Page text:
Norwalk Oak Hills’ problems run deep, superintendent says

A man enjoys the great outdoors Wednesday at Oak Hills Golf Course in Norwalk.

By Nancy Guenther Chapman

NORWALK, Conn. – Numbers show that a driving range is not the solution to financial woes at Oak Hills Golf Course, according to the course’s superintendent, who says that information is being hidden from the public.

That superintendent is a disgruntled employee who should be ignored, the chairman of the Oak Hills Authority says.

The proposed driving range and other issues are on the agenda for Thursday night’s authority meeting. So is an executive session to deal with a personnel matter.

There are plenty of other issues, according to the superintendent, Thomas Vorio. He alleges terrible customer service at the course and says money has been spent unnecessarily due to mismanagement.

Vorio sent an email to the Common Council on Dec. 9 to “communicate the frustration of the park maintenance department and its employees for what is taking place.”

“It is deeply concerning what is going on at the golf course and I am pleading with you, to step in and take authoritative control of the situation,” he said. “I have never seen a public entity (OHPA) with more secrets and attempts to hide pertinent information from the public at large. The closing of the restaurant is only one of the many skeletons in the closet at the golf course.”

In return, Oak Hills Authority Chairman Bob Virgulak sent his own email to the council, alleging that Vorio is unhappy because he wanted a three-year extension on his contract, and an assistant, which the authority did not have the money to pay for.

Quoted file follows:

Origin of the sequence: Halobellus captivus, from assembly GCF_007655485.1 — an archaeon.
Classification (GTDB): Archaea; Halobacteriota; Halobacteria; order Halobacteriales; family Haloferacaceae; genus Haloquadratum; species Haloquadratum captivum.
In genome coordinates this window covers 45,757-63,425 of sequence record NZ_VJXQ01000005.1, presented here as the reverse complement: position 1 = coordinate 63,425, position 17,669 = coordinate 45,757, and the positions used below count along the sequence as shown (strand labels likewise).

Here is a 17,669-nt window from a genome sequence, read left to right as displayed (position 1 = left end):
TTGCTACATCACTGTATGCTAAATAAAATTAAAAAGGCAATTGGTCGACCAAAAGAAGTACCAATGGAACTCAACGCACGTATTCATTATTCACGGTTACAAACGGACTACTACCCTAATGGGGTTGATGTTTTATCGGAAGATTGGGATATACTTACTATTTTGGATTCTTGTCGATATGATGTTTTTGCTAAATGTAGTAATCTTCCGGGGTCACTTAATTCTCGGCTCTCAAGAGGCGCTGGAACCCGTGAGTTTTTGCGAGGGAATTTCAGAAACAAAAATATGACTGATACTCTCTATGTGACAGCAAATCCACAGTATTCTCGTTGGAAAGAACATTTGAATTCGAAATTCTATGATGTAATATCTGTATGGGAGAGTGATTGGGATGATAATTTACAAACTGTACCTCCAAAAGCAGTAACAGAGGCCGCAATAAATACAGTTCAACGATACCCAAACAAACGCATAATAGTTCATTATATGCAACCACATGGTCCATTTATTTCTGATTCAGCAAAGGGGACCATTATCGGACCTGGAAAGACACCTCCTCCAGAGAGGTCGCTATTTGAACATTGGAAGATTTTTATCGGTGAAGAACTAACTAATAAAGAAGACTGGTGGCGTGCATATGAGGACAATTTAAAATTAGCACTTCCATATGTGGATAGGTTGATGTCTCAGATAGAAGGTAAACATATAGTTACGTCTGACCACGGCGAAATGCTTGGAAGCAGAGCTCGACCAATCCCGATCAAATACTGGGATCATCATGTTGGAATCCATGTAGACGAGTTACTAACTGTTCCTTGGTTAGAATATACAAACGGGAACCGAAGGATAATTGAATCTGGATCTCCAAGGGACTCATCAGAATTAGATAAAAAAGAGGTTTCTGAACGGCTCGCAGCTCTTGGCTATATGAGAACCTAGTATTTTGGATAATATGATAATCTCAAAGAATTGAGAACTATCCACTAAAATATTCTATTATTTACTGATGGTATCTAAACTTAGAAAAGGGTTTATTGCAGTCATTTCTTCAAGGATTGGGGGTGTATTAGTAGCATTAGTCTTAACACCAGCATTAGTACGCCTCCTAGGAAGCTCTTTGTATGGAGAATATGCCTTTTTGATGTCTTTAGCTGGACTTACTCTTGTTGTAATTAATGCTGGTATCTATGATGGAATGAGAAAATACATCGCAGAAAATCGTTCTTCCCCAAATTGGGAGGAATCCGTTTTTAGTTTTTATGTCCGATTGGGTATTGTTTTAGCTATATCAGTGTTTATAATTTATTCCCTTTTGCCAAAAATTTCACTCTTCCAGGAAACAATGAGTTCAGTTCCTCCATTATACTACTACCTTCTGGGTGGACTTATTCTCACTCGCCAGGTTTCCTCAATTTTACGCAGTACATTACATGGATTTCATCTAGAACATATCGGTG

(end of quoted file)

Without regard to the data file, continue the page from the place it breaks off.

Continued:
“Tommy has been warned on several occasions by our executive director, chairman of our HR dept. and myself to stick within the parameters of his own responsibilities and not try and interfere with the management of the golf course,” he said. “During our reorganization, we asked some former employees to come back to work and they would not because of Tommy’s attitude.

“Tommy has asked for an exit strategy by March 1, 2013. I propose to the Board that we expedite this much sooner.”

Council members Bruce Kimmel (D-District D) and Michelle Maggio (R-District E) then sent an email to the other council members suggesting that Vorio not be given a repsonse. “Heaven knows where this might end up,” Kimmel said.

Contacted by NancyOnNorwalk, Vorio provided a list of problems at the park and authority (attached below). He said he had sent it to the city and the council.

It includes these allegations:

  • An ad hoc driving range committee has held several meetings with no notice to the public. At one meeting, numbers were distributed that showed a driving range would not be the answer to the financial woes at Oak Hills. These numbers were never distributed to the public.
  • Numerous finance charges due to bills not being paid in a timely manner. Bills for park maintenance that range from 60-120 days past due. Several vendor relationships have been lost as a result.